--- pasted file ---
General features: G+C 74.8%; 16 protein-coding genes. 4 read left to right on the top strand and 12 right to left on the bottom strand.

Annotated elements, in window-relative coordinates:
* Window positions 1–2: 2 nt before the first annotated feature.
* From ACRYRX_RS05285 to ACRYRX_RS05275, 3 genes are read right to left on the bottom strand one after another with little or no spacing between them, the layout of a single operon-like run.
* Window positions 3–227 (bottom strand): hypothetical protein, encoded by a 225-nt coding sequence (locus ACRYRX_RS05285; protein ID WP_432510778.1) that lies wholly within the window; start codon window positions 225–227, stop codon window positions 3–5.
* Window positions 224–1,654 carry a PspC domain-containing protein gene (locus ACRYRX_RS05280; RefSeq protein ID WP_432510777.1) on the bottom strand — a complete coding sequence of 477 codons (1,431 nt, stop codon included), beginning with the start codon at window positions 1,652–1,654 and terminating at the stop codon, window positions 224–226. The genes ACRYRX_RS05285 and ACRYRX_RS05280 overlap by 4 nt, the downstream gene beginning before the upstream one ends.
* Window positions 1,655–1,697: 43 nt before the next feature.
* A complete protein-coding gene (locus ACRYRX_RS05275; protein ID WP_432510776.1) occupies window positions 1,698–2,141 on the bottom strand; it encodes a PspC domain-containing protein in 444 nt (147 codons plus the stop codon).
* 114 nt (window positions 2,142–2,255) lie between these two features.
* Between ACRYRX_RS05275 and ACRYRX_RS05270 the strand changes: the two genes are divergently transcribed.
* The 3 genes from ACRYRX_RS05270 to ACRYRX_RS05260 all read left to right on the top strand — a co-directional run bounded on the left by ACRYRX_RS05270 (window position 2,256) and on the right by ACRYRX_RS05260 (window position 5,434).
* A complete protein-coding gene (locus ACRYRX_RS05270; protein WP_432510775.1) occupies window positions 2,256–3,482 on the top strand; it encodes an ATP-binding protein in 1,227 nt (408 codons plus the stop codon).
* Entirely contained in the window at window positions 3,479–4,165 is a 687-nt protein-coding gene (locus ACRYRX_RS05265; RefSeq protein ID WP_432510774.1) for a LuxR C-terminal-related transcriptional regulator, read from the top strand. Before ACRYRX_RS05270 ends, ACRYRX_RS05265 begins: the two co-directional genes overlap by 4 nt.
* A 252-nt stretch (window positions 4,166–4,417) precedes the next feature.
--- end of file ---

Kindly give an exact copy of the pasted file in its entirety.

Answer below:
General features: G+C 74.8%; 16 protein-coding genes. 4 read left to right on the top strand and 12 right to left on the bottom strand.

Annotated elements, in window-relative coordinates:
* Window positions 1–2: 2 nt before the first annotated feature.
* From ACRYRX_RS05285 to ACRYRX_RS05275, 3 genes are read right to left on the bottom strand one after another with little or no spacing between them, the layout of a single operon-like run.
* Window positions 3–227 (bottom strand): hypothetical protein, encoded by a 225-nt coding sequence (locus ACRYRX_RS05285; protein ID WP_432510778.1) that lies wholly within the window; start codon window positions 225–227, stop codon window positions 3–5.
* Window positions 224–1,654 carry a PspC domain-containing protein gene (locus ACRYRX_RS05280; RefSeq protein ID WP_432510777.1) on the bottom strand — a complete coding sequence of 477 codons (1,431 nt, stop codon included), beginning with the start codon at window positions 1,652–1,654 and terminating at the stop codon, window positions 224–226. The genes ACRYRX_RS05285 and ACRYRX_RS05280 overlap by 4 nt, the downstream gene beginning before the upstream one ends.
* Window positions 1,655–1,697: 43 nt before the next feature.
* A complete protein-coding gene (locus ACRYRX_RS05275; protein ID WP_432510776.1) occupies window positions 1,698–2,141 on the bottom strand; it encodes a PspC domain-containing protein in 444 nt (147 codons plus the stop codon).
* 114 nt (window positions 2,142–2,255) lie between these two features.
* Between ACRYRX_RS05275 and ACRYRX_RS05270 the strand changes: the two genes are divergently transcribed.
* The 3 genes from ACRYRX_RS05270 to ACRYRX_RS05260 all read left to right on the top strand — a co-directional run bounded on the left by ACRYRX_RS05270 (window position 2,256) and on the right by ACRYRX_RS05260 (window position 5,434).
* A complete protein-coding gene (locus ACRYRX_RS05270; protein WP_432510775.1) occupies window positions 2,256–3,482 on the top strand; it encodes an ATP-binding protein in 1,227 nt (408 codons plus the stop codon).
* Entirely contained in the window at window positions 3,479–4,165 is a 687-nt protein-coding gene (locus ACRYRX_RS05265; RefSeq protein ID WP_432510774.1) for a LuxR C-terminal-related transcriptional regulator, read from the top strand. Before ACRYRX_RS05270 ends, ACRYRX_RS05265 begins: the two co-directional genes overlap by 4 nt.
* A 252-nt stretch (window positions 4,166–4,417) precedes the next feature.